One of the core missions of any securities exchange is investor protection. But how exactly does an exchange protect investors? As you’ve read here, Nasdaq protects investors in a variety of ways, such as through surveillance of market activity and monitoring listed company compliance with listing standards. Another key way that Nasdaq protects investors is through its investigation and enforcement program.
Nasdaq is what’s called a Self-Regulatory Organization, or SRO. Federal securities rules implemented by the Securities and Exchange Commission obligate SROs to regulate those market participants (its members) who trade on their stock exchange. That means that SROs must draft trading rules and discipline their members when they violate those rules or the federal securities laws. An array of trading rules exist that govern exchange conduct. Among the most important are those that prevent manipulative trading practices and require firms to abide by just and equitable principles of trade.
The SEC allows SROs to delegate some or all of their disciplinary responsibility to a regulatory service provider, known as the Financial Industry Regulatory Authority, or FINRA. FINRA is a government-authorized not-for-profit organization that oversees U.S. broker-dealers. While Nasdaq delegates some investigation and enforcement responsibility to FINRA, it retains responsibility for those areas where Nasdaq’s in-depth knowledge of its markets and members enhances market regulation.
Nasdaq only has jurisdiction over firms and individuals that are member of our exchange. If Nasdaq suspects that one of its members is violating a rule or a securities law, it will investigate. SROs such as Nasdaq have many tools at their disposal to investigate potential misconduct. For example, they can send requests for information, access market data, or conduct interviews. Firms must cooperate with those requests or face disciplinary action if they fail to do so. Once an enforcement investigation is complete, an assessment is made on how best to discipline the member if it is determined that there is a violation. A disciplinary action might be informal (such as a letter of caution warning the firm) or formal. Formal action typically involves a negotiated settlement that results in a monetary sanction. SROs also have the authority to suspend or bar an individual from the industry if the circumstances warrant it. Sanctions are meant to be proportionate to the misconduct and harm caused, severe enough to deter future misconduct, and tailored to remediate the flaws that led to the misconduct.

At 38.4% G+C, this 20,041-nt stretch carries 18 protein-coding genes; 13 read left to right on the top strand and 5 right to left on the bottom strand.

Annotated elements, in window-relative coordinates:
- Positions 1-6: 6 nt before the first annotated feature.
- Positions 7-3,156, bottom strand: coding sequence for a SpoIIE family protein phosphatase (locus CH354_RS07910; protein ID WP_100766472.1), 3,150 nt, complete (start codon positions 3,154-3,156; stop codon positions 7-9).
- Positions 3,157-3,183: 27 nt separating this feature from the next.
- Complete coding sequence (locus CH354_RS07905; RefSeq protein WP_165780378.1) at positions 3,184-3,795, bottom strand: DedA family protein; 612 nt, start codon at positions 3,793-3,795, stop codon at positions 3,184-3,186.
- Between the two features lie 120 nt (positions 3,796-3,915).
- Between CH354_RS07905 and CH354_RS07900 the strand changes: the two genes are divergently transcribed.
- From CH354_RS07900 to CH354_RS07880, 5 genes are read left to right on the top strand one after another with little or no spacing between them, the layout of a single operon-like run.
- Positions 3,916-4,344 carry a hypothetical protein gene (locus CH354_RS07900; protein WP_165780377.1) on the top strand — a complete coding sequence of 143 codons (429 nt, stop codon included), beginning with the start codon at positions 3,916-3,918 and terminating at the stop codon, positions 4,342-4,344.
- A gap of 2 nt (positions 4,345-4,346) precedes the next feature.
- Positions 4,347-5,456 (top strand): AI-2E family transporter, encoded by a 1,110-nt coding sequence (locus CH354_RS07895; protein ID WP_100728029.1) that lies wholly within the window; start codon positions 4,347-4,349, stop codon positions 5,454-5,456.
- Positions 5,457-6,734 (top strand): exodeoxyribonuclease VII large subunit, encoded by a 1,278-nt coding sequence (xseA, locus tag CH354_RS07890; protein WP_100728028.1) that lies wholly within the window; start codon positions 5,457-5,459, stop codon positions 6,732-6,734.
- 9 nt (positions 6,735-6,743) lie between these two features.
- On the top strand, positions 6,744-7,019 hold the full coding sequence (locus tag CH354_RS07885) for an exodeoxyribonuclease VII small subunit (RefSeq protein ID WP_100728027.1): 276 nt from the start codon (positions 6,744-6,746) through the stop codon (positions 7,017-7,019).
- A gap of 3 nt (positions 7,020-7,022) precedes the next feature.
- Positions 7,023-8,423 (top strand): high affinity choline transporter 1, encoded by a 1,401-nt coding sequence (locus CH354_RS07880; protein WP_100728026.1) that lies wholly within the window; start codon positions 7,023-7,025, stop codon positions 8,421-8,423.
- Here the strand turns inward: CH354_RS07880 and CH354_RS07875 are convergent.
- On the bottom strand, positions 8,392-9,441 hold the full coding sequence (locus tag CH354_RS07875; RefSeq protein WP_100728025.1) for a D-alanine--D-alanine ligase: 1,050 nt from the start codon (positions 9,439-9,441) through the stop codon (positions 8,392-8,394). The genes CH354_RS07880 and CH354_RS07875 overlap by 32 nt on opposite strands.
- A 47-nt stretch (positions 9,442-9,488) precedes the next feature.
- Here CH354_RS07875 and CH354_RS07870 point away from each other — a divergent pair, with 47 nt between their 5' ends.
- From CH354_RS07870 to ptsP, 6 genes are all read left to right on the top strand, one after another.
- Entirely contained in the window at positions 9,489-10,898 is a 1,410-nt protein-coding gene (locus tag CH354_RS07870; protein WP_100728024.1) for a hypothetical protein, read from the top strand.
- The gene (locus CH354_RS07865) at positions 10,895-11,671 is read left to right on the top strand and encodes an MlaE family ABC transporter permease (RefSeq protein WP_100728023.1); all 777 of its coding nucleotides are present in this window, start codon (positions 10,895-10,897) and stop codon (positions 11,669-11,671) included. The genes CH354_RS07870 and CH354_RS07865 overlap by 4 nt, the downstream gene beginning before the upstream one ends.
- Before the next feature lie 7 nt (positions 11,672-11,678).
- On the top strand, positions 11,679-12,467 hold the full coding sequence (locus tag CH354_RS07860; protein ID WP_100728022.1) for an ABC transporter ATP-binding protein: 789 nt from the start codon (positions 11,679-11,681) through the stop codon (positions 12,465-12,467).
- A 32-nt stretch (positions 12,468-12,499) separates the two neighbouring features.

You might be thinking, how does collecting fines for misconduct protect me, the ordinary investor? In our view, it’s simple. SROs levy sanctions to deter bad behavior. Those outcomes are publicized for all to see. When market participants know that they will be fined or lose their livelihood for breaking the rules they’re more inclined to play by them. A marketplace free of bad actors in turn makes it more likely that the value of your 401K is driven strictly by market forces, not manipulation. That increases confidence in the market, thereby protecting you, the investor.
Nasdaq, Inc. intends for this website to serve basic educational purposes only. Information contained herein should not be construed as investment advice, either on behalf of a particular security or as an overall investment strategy. Neither Nasdaq nor any of its affiliates makes any recommendation to buy or sell any security or any representation about the financial condition of any company. Actual results may differ materially from those expressed or implied. Past performance is not indicative of future results. Nasdaq does not represent or warrant that any Investors should undertake their own due diligence and carefully evaluate companies and applicable laws before investing. ADVICE FROM A SECURITIES PROFESSIONAL IS STRONGLY ADVISED.